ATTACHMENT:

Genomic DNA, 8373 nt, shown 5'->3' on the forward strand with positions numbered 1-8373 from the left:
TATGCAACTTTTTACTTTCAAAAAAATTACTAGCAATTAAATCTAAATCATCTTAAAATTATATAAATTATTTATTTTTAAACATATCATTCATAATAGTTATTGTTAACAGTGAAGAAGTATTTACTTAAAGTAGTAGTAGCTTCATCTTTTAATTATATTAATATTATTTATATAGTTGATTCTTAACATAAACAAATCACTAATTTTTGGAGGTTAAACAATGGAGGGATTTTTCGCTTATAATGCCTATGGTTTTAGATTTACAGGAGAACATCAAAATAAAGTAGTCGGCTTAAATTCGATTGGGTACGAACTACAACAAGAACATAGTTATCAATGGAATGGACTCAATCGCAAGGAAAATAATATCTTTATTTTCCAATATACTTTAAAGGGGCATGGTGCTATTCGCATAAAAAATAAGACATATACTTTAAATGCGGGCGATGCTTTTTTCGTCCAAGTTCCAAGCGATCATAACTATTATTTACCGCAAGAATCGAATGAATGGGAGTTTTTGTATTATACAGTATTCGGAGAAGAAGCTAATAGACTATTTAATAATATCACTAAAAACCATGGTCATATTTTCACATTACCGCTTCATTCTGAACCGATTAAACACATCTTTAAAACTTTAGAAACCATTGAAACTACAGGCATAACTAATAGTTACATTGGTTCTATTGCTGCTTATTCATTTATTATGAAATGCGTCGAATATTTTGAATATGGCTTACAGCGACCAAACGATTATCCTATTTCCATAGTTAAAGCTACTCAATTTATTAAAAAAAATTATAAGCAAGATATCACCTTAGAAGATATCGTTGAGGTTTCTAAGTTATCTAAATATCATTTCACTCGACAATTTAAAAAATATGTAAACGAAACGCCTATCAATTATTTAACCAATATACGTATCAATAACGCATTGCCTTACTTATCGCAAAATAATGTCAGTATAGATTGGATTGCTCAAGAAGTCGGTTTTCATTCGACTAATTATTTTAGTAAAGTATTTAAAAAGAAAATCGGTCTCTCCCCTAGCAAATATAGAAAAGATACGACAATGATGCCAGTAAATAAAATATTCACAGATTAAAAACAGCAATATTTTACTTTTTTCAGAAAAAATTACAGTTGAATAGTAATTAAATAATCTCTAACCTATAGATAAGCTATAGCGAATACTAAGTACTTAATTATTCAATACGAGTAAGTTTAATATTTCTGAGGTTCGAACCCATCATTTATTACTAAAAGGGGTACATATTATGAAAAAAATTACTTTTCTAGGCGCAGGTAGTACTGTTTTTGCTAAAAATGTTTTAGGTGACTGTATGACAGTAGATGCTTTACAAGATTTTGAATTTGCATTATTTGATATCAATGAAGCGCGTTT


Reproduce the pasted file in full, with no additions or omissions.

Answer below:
Genomic DNA, 8373 nt, shown 5'->3' on the forward strand with positions numbered 1-8373 from the left:
TATGCAACTTTTTACTTTCAAAAAAATTACTAGCAATTAAATCTAAATCATCTTAAAATTATATAAATTATTTATTTTTAAACATATCATTCATAATAGTTATTGTTAACAGTGAAGAAGTATTTACTTAAAGTAGTAGTAGCTTCATCTTTTAATTATATTAATATTATTTATATAGTTGATTCTTAACATAAACAAATCACTAATTTTTGGAGGTTAAACAATGGAGGGATTTTTCGCTTATAATGCCTATGGTTTTAGATTTACAGGAGAACATCAAAATAAAGTAGTCGGCTTAAATTCGATTGGGTACGAACTACAACAAGAACATAGTTATCAATGGAATGGACTCAATCGCAAGGAAAATAATATCTTTATTTTCCAATATACTTTAAAGGGGCATGGTGCTATTCGCATAAAAAATAAGACATATACTTTAAATGCGGGCGATGCTTTTTTCGTCCAAGTTCCAAGCGATCATAACTATTATTTACCGCAAGAATCGAATGAATGGGAGTTTTTGTATTATACAGTATTCGGAGAAGAAGCTAATAGACTATTTAATAATATCACTAAAAACCATGGTCATATTTTCACATTACCGCTTCATTCTGAACCGATTAAACACATCTTTAAAACTTTAGAAACCATTGAAACTACAGGCATAACTAATAGTTACATTGGTTCTATTGCTGCTTATTCATTTATTATGAAATGCGTCGAATATTTTGAATATGGCTTACAGCGACCAAACGATTATCCTATTTCCATAGTTAAAGCTACTCAATTTATTAAAAAAAATTATAAGCAAGATATCACCTTAGAAGATATCGTTGAGGTTTCTAAGTTATCTAAATATCATTTCACTCGACAATTTAAAAAATATGTAAACGAAACGCCTATCAATTATTTAACCAATATACGTATCAATAACGCATTGCCTTACTTATCGCAAAATAATGTCAGTATAGATTGGATTGCTCAAGAAGTCGGTTTTCATTCGACTAATTATTTTAGTAAAGTATTTAAAAAGAAAATCGGTCTCTCCCCTAGCAAATATAGAAAAGATACGACAATGATGCCAGTAAATAAAATATTCACAGATTAAAAACAGCAATATTTTACTTTTTTCAGAAAAAATTACAGTTGAATAGTAATTAAATAATCTCTAACCTATAGATAAGCTATAGCGAATACTAAGTACTTAATTATTCAATACGAGTAAGTTTAATATTTCTGAGGTTCGAACCCATCATTTATTACTAAAAGGGGTACATATTATGAAAAAAATTACTTTTCTAGGCGCAGGTAGTACTGTTTTTGCTAAAAATGTTTTAGGTGACTGTATGACAGTAGATGCTTTACAAGATTTTGAATTTGCATTATTTGATATCAATGAAGCGCGTTT